Saturday, June 2, 2012

Early puberty linked to depression

Early puberty linked to depression

Findings by researchers from Melbourne University and the Melbourne mental health clinical service Orygen Youth Health(1) show there may be a biological reason why children - particularly girls - who go through puberty early were more prone to depression later in their teenage years. Previously, it had been assumed this was largely a social problem caused by children being teased about developing earlier than their peers.

Using magnetic resonance imaging of the brains of 155 adolescents, researchers found those who went through puberty earlier than their peers had an enlarged pituitary gland - the part of the brain responsible for triggering puberty - and were in turn more likely to have symptoms of depression by the time they were young adults.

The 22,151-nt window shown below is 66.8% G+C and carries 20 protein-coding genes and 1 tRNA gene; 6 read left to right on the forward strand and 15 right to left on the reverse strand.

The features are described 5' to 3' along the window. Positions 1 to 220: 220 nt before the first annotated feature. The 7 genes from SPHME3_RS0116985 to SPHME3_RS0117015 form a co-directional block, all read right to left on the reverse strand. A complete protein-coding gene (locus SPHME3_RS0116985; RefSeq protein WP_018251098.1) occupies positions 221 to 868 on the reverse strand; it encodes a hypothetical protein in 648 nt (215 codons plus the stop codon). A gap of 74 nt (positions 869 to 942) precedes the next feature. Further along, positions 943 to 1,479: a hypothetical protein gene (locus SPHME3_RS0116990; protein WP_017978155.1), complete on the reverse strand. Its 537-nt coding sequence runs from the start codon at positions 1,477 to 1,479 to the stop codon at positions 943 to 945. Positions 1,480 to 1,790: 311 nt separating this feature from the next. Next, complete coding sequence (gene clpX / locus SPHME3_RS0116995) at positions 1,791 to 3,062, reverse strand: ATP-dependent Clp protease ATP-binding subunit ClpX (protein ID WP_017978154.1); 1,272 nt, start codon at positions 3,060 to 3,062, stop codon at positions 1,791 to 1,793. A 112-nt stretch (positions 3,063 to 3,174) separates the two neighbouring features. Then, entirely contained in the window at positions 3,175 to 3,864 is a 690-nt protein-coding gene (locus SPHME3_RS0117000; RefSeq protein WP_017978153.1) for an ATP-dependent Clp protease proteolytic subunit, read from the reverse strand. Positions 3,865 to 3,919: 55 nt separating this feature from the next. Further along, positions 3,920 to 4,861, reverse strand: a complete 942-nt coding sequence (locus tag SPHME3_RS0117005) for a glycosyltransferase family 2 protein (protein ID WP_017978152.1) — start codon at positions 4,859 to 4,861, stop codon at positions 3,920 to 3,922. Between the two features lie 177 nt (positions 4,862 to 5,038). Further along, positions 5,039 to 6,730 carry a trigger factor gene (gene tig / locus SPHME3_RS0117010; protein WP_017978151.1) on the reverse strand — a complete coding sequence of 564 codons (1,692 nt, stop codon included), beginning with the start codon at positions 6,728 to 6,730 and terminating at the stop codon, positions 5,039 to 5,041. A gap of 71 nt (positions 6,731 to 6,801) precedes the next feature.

The pituitary gland, at the base of the brain, sends out the hormones that spark the physical and emotional changes associated with puberty. But the gland also plays an important role in the brain's stress system, so it may be that early puberty causes the gland to hyperstimulate, which in turn makes it more difficult for young people to cope with stress.

1. Sarah Whittle, Murat YĆ¼cel, Valentina Lorenzetti, Michelle L. Byrne, Julian G. Simmons, Stephen J. Wood, Christos Pantelis, Nicholas B. Allen.
Psychoneuroendocrinology, Volume 37, Issue 7, July 2012, Pages 881–891

Psychological Medicine, Volume 29 / Issue 05

3. George C. Patton, M.D., Craig Olsson, Ph.D., Lyndal Bond, Ph.D., John W. Toumbourou, PhD, John B. Carlin, PhD, Sheryl A. Hemphill, PhD, Richard F. Catalano, PhD
Journal of the American Academy of Child & Adolescent PsychiatryVolume 47, Issue 12, Pages 1424-1432, December 2008

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